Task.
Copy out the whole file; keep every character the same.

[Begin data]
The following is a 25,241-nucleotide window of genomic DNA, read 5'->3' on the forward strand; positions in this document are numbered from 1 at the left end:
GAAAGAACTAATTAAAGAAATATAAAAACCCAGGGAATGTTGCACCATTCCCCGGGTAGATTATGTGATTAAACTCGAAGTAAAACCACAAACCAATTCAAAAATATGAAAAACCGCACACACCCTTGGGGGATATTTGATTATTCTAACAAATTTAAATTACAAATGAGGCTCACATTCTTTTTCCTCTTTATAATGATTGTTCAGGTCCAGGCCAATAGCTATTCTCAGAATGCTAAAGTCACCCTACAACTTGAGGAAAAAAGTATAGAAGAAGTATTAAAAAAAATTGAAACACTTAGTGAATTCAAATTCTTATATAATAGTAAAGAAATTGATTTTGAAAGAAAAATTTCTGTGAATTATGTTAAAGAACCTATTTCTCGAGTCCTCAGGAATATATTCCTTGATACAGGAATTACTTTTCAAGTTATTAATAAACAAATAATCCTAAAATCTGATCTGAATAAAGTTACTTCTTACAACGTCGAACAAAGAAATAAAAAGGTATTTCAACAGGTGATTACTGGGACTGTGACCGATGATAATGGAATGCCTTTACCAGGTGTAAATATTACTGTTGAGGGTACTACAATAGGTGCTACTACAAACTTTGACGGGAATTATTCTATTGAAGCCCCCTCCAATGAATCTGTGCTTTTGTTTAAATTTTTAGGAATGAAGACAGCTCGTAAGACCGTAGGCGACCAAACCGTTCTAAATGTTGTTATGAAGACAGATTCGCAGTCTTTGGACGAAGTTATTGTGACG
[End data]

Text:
The following is a 25,241-nucleotide window of genomic DNA, read 5'->3' on the forward strand; positions in this document are numbered from 1 at the left end:
GAAAGAACTAATTAAAGAAATATAAAAACCCAGGGAATGTTGCACCATTCCCCGGGTAGATTATGTGATTAAACTCGAAGTAAAACCACAAACCAATTCAAAAATATGAAAAACCGCACACACCCTTGGGGGATATTTGATTATTCTAACAAATTTAAATTACAAATGAGGCTCACATTCTTTTTCCTCTTTATAATGATTGTTCAGGTCCAGGCCAATAGCTATTCTCAGAATGCTAAAGTCACCCTACAACTTGAGGAAAAAAGTATAGAAGAAGTATTAAAAAAAATTGAAACACTTAGTGAATTCAAATTCTTATATAATAGTAAAGAAATTGATTTTGAAAGAAAAATTTCTGTGAATTATGTTAAAGAACCTATTTCTCGAGTCCTCAGGAATATATTCCTTGATACAGGAATTACTTTTCAAGTTATTAATAAACAAATAATCCTAAAATCTGATCTGAATAAAGTTACTTCTTACAACGTCGAACAAAGAAATAAAAAGGTATTTCAACAGGTGATTACTGGGACTGTGACCGATGATAATGGAATGCCTTTACCAGGTGTAAATATTACTGTTGAGGGTACTACAATAGGTGCTACTACAAACTTTGACGGGAATTATTCTATTGAAGCCCCCTCCAATGAATCTGTGCTTTTGTTTAAATTTTTAGGAATGAAGACAGCTCGTAAGACCGTAGGCGACCAAACCGTTCTAAATGTTGTTATGAAGACAGATTCGCAGTCTTTGGACGAAGTTATTGTGACG